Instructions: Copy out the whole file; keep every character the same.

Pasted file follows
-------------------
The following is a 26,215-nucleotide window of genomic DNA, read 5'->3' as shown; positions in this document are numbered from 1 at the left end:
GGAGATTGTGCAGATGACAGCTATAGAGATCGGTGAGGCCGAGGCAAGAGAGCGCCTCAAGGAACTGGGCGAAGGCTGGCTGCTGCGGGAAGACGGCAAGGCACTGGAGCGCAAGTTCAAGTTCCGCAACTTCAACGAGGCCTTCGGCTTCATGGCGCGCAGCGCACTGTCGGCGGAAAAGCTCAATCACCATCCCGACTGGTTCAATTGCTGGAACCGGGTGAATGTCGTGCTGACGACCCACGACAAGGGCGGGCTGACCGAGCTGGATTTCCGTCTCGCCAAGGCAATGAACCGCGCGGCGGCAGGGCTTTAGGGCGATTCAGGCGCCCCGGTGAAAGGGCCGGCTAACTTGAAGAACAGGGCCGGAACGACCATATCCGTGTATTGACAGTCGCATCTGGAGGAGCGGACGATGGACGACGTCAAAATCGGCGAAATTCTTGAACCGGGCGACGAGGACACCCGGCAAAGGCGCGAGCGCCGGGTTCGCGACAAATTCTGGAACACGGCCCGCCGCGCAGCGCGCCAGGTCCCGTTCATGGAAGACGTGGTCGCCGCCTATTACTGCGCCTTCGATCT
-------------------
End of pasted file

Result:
The following is a 26,215-nucleotide window of genomic DNA, read 5'->3' as shown; positions in this document are numbered from 1 at the left end:
GGAGATTGTGCAGATGACAGCTATAGAGATCGGTGAGGCCGAGGCAAGAGAGCGCCTCAAGGAACTGGGCGAAGGCTGGCTGCTGCGGGAAGACGGCAAGGCACTGGAGCGCAAGTTCAAGTTCCGCAACTTCAACGAGGCCTTCGGCTTCATGGCGCGCAGCGCACTGTCGGCGGAAAAGCTCAATCACCATCCCGACTGGTTCAATTGCTGGAACCGGGTGAATGTCGTGCTGACGACCCACGACAAGGGCGGGCTGACCGAGCTGGATTTCCGTCTCGCCAAGGCAATGAACCGCGCGGCGGCAGGGCTTTAGGGCGATTCAGGCGCCCCGGTGAAAGGGCCGGCTAACTTGAAGAACAGGGCCGGAACGACCATATCCGTGTATTGACAGTCGCATCTGGAGGAGCGGACGATGGACGACGTCAAAATCGGCGAAATTCTTGAACCGGGCGACGAGGACACCCGGCAAAGGCGCGAGCGCCGGGTTCGCGACAAATTCTGGAACACGGCCCGCCGCGCAGCGCGCCAGGTCCCGTTCATGGAAGACGTGGTCGCCGCCTATTACTGCGCCTTCGATCT